Baseball’s back, and while I sat in my cozy living room watching the Tigers carve up the Twins in Monday’s season opener, all I could think was, “Man, I’m glad I’m not out there.”
The temperature at game time was 35, with a wind approaching 20 mph. When the sun began to set about halftway through the game, it became noticibly colder, with players pulling on face mask and looking like the guy from that convertible Volkswagen commercial.
All of this begs the question, when is Major League Baseball going to wise up and send all the teams south for the first week or two of the season?
Look at Monday’s American League matchups. Detroit at Minnesota. Boston at New York. Kansas City at Chicago. Cleveland at Toronto, where at least they have a retractable roof to seal out the cold.
There were some frigid outings in the National League, too, with Miami at Washington, the Cubs at Pittsburgh, the San Diego at the New York Mets and Colorado at Milwaukee.
Seriously, who wants to sit outside and watch baseball when the temperature is so cold, the fans drink beers to keep warm?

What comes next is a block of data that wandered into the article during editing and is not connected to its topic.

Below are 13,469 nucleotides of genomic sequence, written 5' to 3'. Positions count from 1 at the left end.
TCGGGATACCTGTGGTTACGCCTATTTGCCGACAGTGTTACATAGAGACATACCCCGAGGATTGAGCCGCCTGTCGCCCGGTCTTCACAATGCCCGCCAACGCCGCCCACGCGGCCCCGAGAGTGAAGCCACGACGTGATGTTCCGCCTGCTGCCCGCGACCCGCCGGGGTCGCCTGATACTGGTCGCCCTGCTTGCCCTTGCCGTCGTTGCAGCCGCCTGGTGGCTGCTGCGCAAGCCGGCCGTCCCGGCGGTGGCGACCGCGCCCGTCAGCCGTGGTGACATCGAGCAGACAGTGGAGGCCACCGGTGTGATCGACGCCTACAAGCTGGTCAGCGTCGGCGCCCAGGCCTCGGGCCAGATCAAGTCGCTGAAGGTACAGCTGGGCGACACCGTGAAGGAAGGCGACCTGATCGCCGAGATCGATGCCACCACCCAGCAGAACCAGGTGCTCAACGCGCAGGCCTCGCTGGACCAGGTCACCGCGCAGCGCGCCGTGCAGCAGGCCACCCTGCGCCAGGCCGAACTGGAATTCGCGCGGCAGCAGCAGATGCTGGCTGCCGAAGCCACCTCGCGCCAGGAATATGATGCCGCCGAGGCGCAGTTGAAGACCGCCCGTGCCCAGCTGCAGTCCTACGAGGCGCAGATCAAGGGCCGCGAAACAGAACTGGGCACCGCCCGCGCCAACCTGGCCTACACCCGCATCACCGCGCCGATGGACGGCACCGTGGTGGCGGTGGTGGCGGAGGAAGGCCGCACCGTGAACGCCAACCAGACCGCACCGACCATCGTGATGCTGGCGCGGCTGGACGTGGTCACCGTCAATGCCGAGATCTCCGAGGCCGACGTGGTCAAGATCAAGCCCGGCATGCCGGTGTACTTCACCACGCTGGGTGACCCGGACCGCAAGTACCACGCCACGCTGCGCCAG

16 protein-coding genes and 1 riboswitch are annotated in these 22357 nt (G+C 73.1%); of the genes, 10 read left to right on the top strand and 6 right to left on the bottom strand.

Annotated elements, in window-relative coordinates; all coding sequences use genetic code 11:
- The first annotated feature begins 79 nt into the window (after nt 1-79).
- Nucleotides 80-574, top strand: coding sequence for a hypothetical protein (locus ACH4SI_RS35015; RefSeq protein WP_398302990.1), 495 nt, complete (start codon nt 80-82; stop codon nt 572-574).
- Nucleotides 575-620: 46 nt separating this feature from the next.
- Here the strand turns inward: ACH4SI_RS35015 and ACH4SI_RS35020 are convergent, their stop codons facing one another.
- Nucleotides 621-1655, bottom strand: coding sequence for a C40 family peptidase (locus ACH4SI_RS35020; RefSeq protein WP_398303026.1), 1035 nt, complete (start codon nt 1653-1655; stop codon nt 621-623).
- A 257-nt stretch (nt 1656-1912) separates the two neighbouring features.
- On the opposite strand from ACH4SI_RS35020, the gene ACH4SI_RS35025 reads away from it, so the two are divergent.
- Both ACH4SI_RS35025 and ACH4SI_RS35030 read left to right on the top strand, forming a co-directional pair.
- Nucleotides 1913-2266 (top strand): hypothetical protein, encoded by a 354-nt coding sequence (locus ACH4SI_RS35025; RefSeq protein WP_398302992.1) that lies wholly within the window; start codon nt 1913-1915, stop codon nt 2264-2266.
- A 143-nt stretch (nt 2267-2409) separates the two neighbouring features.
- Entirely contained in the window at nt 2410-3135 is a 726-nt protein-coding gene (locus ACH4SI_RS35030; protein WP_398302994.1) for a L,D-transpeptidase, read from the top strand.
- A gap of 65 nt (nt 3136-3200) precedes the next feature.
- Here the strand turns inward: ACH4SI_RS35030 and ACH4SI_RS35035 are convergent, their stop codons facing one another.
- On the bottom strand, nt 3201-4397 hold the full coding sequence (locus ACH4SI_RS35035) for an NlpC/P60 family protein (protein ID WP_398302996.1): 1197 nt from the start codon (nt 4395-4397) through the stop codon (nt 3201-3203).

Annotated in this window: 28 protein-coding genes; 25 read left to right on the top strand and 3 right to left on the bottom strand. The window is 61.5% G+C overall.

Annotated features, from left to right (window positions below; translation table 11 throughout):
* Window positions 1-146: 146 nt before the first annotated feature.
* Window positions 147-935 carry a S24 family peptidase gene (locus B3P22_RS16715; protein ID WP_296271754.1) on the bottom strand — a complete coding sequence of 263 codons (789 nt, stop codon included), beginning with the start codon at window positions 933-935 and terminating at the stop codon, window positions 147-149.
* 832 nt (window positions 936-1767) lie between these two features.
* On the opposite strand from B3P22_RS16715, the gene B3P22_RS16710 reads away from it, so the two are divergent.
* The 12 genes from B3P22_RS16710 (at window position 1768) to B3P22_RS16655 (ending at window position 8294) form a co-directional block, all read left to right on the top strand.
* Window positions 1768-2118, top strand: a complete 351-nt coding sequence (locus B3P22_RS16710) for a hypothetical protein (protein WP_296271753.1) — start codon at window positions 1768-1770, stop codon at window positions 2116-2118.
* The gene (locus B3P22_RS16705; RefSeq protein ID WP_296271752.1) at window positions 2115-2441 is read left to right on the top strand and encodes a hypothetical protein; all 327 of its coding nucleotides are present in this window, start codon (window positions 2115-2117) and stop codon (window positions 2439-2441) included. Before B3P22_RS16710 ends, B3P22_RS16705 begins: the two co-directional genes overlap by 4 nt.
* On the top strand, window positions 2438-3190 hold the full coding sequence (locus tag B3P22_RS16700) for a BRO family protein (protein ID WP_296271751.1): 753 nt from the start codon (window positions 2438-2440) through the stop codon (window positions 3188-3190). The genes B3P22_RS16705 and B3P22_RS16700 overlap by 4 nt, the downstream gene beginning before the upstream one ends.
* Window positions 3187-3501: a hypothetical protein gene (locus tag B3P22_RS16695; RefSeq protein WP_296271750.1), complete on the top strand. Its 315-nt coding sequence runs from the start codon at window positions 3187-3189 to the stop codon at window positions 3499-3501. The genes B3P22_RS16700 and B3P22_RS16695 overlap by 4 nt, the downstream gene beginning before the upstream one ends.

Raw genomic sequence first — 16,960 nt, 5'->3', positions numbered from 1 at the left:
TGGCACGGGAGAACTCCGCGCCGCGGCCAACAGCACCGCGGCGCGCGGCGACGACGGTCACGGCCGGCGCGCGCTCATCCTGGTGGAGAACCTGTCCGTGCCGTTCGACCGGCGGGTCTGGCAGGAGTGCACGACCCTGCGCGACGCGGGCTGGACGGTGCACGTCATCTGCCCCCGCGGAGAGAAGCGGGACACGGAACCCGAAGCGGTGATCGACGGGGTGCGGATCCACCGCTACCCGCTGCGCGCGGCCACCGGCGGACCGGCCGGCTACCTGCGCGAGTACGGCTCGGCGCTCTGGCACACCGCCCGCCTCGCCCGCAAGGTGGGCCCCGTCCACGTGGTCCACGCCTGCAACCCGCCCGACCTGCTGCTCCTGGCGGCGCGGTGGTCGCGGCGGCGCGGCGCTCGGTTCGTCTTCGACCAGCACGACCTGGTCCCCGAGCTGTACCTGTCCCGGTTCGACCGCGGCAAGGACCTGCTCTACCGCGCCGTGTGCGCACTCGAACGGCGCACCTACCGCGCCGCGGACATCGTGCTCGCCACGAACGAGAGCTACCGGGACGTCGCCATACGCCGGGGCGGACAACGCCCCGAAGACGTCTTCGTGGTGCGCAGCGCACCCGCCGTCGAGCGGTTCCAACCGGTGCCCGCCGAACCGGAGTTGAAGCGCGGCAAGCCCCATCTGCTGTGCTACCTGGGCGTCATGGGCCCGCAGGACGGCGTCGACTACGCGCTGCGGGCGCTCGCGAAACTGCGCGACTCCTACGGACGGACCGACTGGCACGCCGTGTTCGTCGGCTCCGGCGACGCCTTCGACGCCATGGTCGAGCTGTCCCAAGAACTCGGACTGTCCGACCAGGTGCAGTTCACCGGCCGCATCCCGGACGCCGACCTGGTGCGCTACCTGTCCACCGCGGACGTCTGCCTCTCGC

Baseball is a warm-weather sport. There are a few exciting bursts of action, surrounded by hours of inactivity. That holds true for players and fans alike.
When it’s 75 degrees out, there aren’t many places better than the ballpark for a leisurely afternoon or evening.
But on Monday, the talk before the game was that Justin Verlander, who never wears long sleeves when he pitches, was wearing long sleeves. And further, the big worry among the pitchers is that it was so cold, their hands might go numb.
So here’s the solution. Wrap up Spring Training and keep every team in the south for the first few weeks of the season.
Oh, I realize that there are times when the temperature climbs into the 60s (or, in the case of last year, the 70s and 80s) by early April, and there’s always the freak chance of a cold front bringing snow to Atlanta at the same time.
But let’s look at averages. The average town in the Midwest and the Northeast this time of year is cold, especially when the sun goes down.
So instead of opening the baseball season in Detroit or Minnesota or Boston or New York, let’s keep those early-season matchups in warm-weather locations. Tampa. San Diego. Los Angeles. Arizona. Heck, even Seattle, San Francisco and Oakland are better options than Chicago.
Because cold-weather baseball is about as annoying as those DIRECTV Genie commercials.